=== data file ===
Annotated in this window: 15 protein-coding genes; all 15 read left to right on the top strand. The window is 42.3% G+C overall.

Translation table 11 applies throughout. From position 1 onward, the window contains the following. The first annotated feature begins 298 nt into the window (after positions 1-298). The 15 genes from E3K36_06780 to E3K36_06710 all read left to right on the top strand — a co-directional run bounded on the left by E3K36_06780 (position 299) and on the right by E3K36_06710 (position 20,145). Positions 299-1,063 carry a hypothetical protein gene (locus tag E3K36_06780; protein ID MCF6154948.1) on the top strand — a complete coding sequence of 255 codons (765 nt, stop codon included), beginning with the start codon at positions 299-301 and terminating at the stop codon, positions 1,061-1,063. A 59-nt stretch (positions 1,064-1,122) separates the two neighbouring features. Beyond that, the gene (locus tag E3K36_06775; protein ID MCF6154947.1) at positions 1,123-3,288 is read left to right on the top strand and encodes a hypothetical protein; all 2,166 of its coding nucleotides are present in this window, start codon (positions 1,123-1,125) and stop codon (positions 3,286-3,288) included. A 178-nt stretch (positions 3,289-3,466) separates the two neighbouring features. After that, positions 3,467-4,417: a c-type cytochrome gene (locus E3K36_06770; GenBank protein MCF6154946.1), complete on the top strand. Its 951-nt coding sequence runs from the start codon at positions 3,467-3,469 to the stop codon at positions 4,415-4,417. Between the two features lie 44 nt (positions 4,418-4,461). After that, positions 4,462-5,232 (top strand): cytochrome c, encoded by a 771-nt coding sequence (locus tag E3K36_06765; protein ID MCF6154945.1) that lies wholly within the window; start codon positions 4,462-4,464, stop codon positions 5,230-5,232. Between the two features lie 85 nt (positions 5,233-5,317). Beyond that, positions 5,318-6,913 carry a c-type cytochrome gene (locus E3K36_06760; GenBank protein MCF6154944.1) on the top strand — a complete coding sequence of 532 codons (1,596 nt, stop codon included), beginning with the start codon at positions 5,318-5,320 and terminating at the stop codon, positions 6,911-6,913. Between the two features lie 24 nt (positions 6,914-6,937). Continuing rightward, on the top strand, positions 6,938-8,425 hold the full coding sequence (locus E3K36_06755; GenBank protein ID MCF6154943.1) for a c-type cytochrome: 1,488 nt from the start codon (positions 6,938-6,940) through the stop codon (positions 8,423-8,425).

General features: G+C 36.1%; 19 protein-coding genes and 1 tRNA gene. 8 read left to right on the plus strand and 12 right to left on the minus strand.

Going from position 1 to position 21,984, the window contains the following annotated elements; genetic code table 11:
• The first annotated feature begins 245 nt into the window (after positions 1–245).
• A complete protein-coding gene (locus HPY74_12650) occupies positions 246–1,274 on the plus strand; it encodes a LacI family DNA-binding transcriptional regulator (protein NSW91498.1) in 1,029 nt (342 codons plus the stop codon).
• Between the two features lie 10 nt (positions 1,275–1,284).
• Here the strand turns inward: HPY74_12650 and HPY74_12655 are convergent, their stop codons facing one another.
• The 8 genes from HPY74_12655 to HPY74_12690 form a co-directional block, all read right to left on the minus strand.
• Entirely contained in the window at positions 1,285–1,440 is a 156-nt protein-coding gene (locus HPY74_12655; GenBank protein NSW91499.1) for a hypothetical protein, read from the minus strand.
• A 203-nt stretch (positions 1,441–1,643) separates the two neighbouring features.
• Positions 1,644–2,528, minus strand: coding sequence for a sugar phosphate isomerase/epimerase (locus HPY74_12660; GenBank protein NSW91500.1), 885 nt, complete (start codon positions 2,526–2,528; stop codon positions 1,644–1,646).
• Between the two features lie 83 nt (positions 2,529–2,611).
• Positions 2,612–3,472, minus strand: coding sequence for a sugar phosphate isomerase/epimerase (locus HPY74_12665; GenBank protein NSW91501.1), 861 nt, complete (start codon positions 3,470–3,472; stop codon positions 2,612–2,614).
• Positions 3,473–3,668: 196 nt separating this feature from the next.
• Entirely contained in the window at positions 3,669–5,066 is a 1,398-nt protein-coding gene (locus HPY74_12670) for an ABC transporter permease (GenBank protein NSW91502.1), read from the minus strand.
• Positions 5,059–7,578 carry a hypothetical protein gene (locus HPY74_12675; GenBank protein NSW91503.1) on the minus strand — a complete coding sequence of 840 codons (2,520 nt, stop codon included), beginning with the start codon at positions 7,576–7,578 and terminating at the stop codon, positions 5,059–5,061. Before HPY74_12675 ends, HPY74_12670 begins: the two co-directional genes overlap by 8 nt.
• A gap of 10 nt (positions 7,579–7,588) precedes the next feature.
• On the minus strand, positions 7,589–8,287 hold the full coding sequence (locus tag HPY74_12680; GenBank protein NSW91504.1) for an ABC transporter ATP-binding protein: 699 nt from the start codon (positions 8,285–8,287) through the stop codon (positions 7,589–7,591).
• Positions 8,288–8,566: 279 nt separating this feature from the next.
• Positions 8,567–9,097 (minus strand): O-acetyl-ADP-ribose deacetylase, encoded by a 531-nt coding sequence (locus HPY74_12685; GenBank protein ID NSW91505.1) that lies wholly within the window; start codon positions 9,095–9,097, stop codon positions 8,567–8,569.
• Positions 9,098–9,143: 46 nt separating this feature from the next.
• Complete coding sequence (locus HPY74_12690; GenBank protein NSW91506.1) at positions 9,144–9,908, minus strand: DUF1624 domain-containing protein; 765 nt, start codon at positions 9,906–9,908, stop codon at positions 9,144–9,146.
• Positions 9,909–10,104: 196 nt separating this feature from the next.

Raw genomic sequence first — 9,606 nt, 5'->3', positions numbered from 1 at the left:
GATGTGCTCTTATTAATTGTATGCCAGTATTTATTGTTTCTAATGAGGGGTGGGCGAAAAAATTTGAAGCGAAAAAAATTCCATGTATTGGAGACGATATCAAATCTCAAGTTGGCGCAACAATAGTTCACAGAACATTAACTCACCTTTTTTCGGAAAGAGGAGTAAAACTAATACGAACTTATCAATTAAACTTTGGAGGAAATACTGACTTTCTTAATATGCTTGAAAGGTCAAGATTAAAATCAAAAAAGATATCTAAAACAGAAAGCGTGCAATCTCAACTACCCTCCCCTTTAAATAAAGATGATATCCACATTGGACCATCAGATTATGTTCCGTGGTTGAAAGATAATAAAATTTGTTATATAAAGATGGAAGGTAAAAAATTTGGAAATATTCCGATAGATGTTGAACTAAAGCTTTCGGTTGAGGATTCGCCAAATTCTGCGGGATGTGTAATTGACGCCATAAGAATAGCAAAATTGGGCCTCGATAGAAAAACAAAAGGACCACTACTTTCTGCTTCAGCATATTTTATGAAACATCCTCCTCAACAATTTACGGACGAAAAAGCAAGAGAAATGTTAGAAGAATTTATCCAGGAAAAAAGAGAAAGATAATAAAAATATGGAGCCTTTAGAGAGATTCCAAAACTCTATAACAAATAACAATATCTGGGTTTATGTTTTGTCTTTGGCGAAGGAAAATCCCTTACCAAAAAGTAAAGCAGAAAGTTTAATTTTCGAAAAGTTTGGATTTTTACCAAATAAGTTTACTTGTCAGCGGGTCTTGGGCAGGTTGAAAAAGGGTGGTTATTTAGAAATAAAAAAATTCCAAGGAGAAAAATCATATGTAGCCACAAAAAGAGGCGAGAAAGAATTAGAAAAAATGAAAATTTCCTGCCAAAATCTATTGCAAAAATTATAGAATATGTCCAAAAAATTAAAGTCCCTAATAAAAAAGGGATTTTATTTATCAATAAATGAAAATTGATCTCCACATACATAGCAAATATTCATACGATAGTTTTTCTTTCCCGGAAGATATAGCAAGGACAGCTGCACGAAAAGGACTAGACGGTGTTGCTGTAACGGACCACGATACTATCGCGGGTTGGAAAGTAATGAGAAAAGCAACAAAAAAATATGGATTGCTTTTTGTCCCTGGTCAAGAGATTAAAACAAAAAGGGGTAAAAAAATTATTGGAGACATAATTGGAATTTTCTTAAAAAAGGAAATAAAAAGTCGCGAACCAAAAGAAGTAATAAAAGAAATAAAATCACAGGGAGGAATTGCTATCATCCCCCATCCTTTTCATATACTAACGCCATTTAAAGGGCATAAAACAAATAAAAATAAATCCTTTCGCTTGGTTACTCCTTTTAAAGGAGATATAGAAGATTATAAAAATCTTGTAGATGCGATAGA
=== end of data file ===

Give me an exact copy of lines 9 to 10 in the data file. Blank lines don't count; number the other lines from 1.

• The 8 genes from HPY74_12655 to HPY74_12690 form a co-directional block, all read right to left on the minus strand.
• Entirely contained in the window at positions 1,285–1,440 is a 156-nt protein-coding gene (locus HPY74_12655; GenBank protein NSW91499.1) for a hypothetical protein, read from the minus strand.